Families of victims say the service ‘failed to recognise how seriously ill their relatives were and direct them to appropriate care’
The inquiry into the government’s handling of the Covid pandemic should look at the “mishandling” of the NHS 111 service, families bereaved during the crisis have said.
In a scathing report, the Covid-19 Bereaved Families for Justice group said the service was inappropriately used to “alleviate the burden on the NHS” with “horrific” consequences.
The report, based on a survey of families, said many believed that the service “failed to recognise how seriously ill their relatives were and direct them to appropriate care”.
They argue that the service was also quickly “swamped” during the first wave despite the addition of 700 new call handlers, many of who were making life or death decisions with just 10 weeks training.
The phone line is one of a number of areas the groups want the government’s inquiry to cover. Other areas include No 10’s level of pandemic preparedness, particularly PPE shortages, as well as an investigation into the disproportionate impact on ethnic minority groups and those with disabilities.
Lobby Akinnola, a member of the group, said his father, Olufemi Akinnola, had called NHS 111 four times over two-and-a-half weeks in April 2020 but was told that he should not go to hospital.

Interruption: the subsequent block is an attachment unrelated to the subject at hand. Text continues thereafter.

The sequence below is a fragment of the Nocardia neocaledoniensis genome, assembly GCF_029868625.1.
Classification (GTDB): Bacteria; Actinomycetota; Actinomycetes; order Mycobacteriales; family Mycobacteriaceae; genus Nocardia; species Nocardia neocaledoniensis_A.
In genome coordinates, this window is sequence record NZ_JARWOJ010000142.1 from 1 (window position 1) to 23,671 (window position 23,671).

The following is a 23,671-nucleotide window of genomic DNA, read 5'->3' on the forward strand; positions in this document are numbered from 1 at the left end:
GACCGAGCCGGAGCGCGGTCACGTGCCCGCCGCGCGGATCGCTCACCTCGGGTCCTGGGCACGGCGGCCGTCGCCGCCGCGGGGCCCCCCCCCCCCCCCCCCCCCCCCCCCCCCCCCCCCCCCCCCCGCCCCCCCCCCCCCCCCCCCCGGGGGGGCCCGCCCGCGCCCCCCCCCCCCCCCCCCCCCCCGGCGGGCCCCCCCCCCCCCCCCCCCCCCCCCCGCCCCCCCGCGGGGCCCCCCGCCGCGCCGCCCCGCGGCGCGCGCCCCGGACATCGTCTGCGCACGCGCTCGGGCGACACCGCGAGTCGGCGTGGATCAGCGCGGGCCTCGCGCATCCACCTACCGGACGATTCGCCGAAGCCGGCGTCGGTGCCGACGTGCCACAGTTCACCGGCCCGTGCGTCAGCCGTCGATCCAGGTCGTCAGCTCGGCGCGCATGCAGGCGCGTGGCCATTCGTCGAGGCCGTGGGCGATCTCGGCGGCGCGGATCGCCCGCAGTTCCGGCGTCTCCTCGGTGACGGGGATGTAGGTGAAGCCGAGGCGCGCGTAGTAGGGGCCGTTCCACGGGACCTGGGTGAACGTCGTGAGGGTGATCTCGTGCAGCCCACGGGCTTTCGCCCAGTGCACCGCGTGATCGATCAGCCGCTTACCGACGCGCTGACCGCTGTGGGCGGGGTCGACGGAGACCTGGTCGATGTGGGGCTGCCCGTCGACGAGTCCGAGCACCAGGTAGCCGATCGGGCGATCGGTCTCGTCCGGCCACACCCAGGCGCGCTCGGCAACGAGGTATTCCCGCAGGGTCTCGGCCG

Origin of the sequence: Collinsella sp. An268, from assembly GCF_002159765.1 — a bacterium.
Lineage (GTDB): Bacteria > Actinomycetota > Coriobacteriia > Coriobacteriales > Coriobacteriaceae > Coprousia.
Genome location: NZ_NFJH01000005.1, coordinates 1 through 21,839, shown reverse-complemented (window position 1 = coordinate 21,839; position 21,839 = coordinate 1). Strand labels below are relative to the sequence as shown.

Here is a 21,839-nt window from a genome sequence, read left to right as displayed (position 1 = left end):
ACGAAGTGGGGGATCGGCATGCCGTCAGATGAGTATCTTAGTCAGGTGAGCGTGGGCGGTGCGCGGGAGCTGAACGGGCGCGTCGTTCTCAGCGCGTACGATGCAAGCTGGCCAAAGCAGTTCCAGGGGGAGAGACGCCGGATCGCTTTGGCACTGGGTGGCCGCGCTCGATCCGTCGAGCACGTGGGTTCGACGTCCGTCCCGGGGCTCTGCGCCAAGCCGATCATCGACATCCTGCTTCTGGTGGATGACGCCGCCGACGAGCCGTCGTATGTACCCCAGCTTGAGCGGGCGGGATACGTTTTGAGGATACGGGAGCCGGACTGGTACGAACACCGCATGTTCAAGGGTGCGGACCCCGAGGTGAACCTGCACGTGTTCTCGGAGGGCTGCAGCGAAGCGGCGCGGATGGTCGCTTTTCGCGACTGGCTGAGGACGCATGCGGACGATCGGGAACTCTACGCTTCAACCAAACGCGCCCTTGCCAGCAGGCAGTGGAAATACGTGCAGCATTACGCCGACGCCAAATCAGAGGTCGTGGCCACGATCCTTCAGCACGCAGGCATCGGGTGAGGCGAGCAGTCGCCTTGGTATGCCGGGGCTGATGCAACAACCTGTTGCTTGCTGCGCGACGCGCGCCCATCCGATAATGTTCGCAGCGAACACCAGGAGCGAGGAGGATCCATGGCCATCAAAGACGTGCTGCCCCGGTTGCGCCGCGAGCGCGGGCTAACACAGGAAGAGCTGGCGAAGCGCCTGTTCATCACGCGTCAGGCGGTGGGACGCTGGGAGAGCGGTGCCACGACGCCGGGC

Mr Akinnola believes the assessments were informed by his father saying he did not have blue lips – a symptom of hypoxia that as a black man he did not have.
The 60-year-old was thought to be recovering from coronavirus, but he was in fact experiencing hypoxia – low blood oxygen – that proved to be fatal.
Mr Akinnola said: “It’s hard not to believe that if my dad had gone to hospital, he might still be with us today.
“A healthy, active man, I can’t help but wonder if he’d received different advice from 111, could it all have been so different?
“If he had been white and his lips had turned visibly blue, would he have received the same advice? Would I still have my dad?”
Mr Akinnola said he does not blame call operators, adding: “111 must be a key issue that the inquiry looks at, and the families that lost loved ones as a consequence of the failings resulting from the government’s mishandling of the service must be at the forefront of that.”
Boris Johnson has committed to holding a public inquiry, and No 10 has said it is due to start in spring 2022.
A government spokesperson said: “Every death from this virus is a tragedy and our sympathies are with everyone who has lost loved ones. We will ensure the inquiry gets to the bottom of many of the questions thousands of bereaved families have about the pandemic.
“We have committed to holding a full public inquiry as soon as is reasonably possible, and will appoint the chair of the inquiry by Christmas and consult bereaved families and other groups on the terms of reference before they are finalised.
“It is critical we understand what happened in detail, but at the moment it is right that public servants continue to focus their efforts on tackling the pandemic before moving on to the inquiry in spring.”